Read our album review of Cage The Elephant's self-titled album released on Relentless.
The state of Kentucky in America may currently be known as the home of Fruit Of The Loom and Chevrolet Corvettes, but the quintet of Cage The Elephant may soon change that. This is their debut album, having promoted themselves with slots at SXSW and Lollapalooza.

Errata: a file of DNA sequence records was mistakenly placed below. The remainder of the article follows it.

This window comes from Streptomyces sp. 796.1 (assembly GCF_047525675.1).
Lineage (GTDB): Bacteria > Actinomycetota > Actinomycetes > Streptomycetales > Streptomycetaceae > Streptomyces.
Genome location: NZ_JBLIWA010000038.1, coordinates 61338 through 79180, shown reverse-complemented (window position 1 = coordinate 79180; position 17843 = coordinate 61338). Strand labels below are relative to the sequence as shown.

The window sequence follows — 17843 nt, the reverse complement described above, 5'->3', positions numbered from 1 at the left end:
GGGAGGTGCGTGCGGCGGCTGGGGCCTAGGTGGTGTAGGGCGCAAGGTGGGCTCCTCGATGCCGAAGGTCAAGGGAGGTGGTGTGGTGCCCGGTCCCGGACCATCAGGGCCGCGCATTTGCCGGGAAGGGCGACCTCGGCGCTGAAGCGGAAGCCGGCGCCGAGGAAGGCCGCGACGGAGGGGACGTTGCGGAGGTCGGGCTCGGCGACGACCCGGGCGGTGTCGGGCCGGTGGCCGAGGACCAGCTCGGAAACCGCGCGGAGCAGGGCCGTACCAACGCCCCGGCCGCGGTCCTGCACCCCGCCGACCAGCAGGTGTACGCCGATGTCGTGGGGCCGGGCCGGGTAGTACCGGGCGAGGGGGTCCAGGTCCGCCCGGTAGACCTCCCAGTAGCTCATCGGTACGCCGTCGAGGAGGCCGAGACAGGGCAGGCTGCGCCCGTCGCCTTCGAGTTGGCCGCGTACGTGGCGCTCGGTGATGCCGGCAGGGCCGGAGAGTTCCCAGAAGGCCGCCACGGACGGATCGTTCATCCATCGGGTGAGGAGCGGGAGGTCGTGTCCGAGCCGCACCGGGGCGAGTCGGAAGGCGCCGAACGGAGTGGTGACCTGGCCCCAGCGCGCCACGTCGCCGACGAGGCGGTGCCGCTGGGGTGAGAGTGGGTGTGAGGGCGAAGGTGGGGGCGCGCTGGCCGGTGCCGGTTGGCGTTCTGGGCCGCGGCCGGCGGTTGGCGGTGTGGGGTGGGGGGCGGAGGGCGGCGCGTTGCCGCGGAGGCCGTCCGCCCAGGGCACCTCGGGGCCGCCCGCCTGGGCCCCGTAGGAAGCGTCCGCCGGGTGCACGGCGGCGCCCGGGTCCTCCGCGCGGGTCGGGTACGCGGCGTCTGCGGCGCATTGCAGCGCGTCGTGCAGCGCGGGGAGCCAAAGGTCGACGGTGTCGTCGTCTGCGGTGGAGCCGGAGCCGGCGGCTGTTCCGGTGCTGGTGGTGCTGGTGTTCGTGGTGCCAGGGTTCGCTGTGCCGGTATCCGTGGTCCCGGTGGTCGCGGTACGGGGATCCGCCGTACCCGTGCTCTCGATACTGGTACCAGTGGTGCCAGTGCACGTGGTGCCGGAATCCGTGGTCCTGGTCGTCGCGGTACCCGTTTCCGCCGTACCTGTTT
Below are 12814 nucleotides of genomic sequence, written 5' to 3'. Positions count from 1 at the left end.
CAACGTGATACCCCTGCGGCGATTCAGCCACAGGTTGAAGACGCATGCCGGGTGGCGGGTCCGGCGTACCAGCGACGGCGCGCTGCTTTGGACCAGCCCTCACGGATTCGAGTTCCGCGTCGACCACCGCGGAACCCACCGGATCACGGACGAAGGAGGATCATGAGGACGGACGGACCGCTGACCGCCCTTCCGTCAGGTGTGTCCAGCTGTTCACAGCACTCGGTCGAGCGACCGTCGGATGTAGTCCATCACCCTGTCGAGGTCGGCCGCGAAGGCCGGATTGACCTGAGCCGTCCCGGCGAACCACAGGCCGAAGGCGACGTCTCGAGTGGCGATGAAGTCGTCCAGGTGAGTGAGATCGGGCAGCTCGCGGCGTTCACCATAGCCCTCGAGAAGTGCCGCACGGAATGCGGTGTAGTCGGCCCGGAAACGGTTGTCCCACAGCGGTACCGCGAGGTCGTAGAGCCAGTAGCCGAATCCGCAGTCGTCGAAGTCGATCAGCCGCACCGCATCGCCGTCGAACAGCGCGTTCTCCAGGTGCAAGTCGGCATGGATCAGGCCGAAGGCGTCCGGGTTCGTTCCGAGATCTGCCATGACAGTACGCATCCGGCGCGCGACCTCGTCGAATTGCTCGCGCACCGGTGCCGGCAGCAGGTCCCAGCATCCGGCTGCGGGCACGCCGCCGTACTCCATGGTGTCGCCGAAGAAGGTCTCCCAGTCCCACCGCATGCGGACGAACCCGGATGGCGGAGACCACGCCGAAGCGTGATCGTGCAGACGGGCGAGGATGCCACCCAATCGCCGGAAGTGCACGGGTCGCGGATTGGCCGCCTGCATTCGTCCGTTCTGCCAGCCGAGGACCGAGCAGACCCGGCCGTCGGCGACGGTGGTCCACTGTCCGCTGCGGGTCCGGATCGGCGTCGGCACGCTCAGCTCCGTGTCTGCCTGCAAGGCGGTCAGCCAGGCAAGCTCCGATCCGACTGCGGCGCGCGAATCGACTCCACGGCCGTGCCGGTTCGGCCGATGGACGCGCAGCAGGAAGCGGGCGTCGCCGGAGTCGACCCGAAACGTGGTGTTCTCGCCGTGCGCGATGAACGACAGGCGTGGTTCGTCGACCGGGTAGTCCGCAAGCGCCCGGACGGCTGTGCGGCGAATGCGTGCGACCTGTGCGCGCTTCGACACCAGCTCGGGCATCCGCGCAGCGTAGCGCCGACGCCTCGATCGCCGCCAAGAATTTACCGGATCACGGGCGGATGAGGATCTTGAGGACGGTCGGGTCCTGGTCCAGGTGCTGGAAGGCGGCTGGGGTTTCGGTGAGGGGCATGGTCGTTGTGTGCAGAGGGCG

In a time when record companies are looking to make a quick profit by discovering the latest band to join the newest fad, it's rare for an act to have a sound unique to that of their peers. That's the first thing to note about Cage The Elephant, whose funk-rap-rock is perhaps best likened to the sound of Red Hot Chili Peppers, but even that comparison is off the mark. Also far from the now defunct nu-metal movement, the bass-propelled groove of the likes of "In One Ear" begs to be bounced along to, while complementing guitar lines impress on top. Recent single "Ain't No Rest For The Wicked" reminisces Kid Rock's "Cowboy", while "Tiny Little Robots" has the kind of guitar playing that The Hives would appreciate. Best of all are "Soil To The Sun", which highlights the band's ear for a catchy chorus", and "James Brown", an infectious number which could have you dancing like it was a tune from the Godfather of Soul's catalogue. Whilst not accessible enough to start a new movement, Cage The Elephant display enough raw talent and passion to suggest they can outlast many of the trends currently popular.